She is also suspected of recruiting operatives for a potential future attack on a US college campus.
Ms Fluke-Ekren could face up to 20 years in prison if convicted.
Details of the complaint were given in an FBI affidavit from 2019, which was released on Saturday after she was returned to the US to face charges.
It alleges that in 2016 an all-female IS battalion, known as Khatiba Nusaybah, was set up in Raqqa, Syria. At the time, the city was the de facto capital of the Islamic State group.
The battalion was said to be comprised solely of female IS members who were married to male IS fighters.
Ms Fluke-Ekren is suspected of becoming the leader and organiser of the group soon after she joined it.
It is alleged that her main role was to teach women how to defend themselves against the enemies of IS. She is said to have succeeded in getting several IS women trained up in the use of AK-47 rifles, grenades and suicide belts.
She is also accused of teaching children to use assault weapons, and in the FBI affidavit a witness is quoted as saying that one of Ms Fluke-Ekren’s sons was seen holding a machine gun. He was 5 or 6 years old at the time.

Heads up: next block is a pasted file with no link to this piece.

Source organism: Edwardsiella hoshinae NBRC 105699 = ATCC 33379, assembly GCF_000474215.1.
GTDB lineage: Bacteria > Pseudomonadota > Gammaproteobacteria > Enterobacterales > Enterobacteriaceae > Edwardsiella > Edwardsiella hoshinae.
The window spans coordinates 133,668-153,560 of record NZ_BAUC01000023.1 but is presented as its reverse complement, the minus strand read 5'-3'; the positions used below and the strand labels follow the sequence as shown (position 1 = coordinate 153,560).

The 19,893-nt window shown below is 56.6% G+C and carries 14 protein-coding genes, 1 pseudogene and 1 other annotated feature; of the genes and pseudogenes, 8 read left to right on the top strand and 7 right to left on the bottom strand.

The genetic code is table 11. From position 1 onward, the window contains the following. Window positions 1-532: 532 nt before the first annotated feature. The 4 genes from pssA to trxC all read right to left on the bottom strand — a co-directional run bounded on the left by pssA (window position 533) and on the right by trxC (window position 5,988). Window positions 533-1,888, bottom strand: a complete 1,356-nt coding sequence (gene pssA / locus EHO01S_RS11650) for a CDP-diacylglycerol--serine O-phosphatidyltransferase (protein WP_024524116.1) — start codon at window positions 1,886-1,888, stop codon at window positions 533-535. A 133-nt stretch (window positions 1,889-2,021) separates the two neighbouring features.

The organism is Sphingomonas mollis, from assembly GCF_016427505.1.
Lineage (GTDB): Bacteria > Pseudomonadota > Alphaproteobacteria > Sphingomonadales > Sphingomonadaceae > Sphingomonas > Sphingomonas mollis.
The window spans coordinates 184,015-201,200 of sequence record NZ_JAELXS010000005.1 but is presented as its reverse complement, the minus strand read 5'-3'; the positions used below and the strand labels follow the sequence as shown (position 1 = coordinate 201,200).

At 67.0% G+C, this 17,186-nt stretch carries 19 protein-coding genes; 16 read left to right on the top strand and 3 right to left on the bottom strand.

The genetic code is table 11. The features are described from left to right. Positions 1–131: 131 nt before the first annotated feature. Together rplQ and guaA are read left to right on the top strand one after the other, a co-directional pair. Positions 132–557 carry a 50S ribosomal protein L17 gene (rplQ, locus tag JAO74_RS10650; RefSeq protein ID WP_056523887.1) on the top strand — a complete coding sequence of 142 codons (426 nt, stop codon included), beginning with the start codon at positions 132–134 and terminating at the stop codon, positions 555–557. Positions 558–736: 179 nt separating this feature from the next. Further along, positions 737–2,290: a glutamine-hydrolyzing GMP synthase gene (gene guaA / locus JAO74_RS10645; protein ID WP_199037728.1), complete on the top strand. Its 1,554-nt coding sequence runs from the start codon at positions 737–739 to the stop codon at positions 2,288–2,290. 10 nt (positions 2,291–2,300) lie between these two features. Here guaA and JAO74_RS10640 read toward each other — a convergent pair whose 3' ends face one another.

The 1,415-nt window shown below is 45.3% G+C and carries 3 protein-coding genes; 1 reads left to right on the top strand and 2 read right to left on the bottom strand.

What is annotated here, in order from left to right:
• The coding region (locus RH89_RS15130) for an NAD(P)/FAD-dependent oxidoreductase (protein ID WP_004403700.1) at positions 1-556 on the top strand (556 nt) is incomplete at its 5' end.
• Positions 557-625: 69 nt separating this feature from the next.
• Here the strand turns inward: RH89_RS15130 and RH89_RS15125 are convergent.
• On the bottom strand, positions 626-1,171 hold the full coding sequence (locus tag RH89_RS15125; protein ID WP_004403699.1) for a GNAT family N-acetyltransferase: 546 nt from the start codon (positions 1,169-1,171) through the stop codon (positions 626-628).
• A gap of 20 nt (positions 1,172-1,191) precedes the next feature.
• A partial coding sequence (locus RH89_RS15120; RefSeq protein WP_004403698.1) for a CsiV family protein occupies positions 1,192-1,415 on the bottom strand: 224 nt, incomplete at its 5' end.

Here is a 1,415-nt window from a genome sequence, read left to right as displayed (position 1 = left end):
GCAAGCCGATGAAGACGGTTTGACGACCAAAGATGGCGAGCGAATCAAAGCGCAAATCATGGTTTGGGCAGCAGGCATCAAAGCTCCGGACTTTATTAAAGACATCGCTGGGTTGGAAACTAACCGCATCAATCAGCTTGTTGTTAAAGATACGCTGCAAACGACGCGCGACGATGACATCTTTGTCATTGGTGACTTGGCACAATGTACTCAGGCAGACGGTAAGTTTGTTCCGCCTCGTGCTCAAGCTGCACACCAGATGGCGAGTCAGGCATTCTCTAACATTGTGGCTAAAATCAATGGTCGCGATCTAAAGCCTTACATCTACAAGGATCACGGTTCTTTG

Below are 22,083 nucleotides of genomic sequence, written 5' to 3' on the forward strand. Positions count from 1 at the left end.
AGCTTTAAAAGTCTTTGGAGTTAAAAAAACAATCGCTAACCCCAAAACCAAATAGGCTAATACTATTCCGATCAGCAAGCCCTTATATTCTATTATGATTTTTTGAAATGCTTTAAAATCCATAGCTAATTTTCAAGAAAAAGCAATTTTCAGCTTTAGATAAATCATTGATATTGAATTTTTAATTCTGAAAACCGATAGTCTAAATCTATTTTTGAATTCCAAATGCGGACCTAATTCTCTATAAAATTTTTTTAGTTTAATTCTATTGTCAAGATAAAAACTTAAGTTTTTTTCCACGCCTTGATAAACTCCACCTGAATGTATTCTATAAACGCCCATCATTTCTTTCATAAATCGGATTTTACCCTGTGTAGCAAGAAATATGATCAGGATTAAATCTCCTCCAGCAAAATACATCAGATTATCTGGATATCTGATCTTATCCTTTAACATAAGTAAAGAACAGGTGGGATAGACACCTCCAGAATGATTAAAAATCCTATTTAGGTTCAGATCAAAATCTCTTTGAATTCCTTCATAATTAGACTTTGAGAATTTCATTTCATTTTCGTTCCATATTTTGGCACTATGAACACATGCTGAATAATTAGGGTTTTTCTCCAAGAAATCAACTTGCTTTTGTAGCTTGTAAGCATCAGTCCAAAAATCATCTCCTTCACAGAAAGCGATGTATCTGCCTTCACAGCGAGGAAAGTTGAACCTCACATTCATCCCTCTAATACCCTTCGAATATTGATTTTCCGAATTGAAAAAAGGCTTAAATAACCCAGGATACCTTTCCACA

As well as her suspected role in Syria, Ms Fluke-Ekren is also accused of planning and recruiting operatives for an attack on a college campus in the US.
She also allegedly told a witness of her desire to carry out an attack on a shopping mall using explosives, and reportedly said that it would be a waste of resources if it did not kill a lot of people.
Ms Fluke-Ekren is charged with providing and conspiring to provide material support or resources to a foreign terrorist organization and faces up to 20 years in prison if found guilty.
Woman battalion – details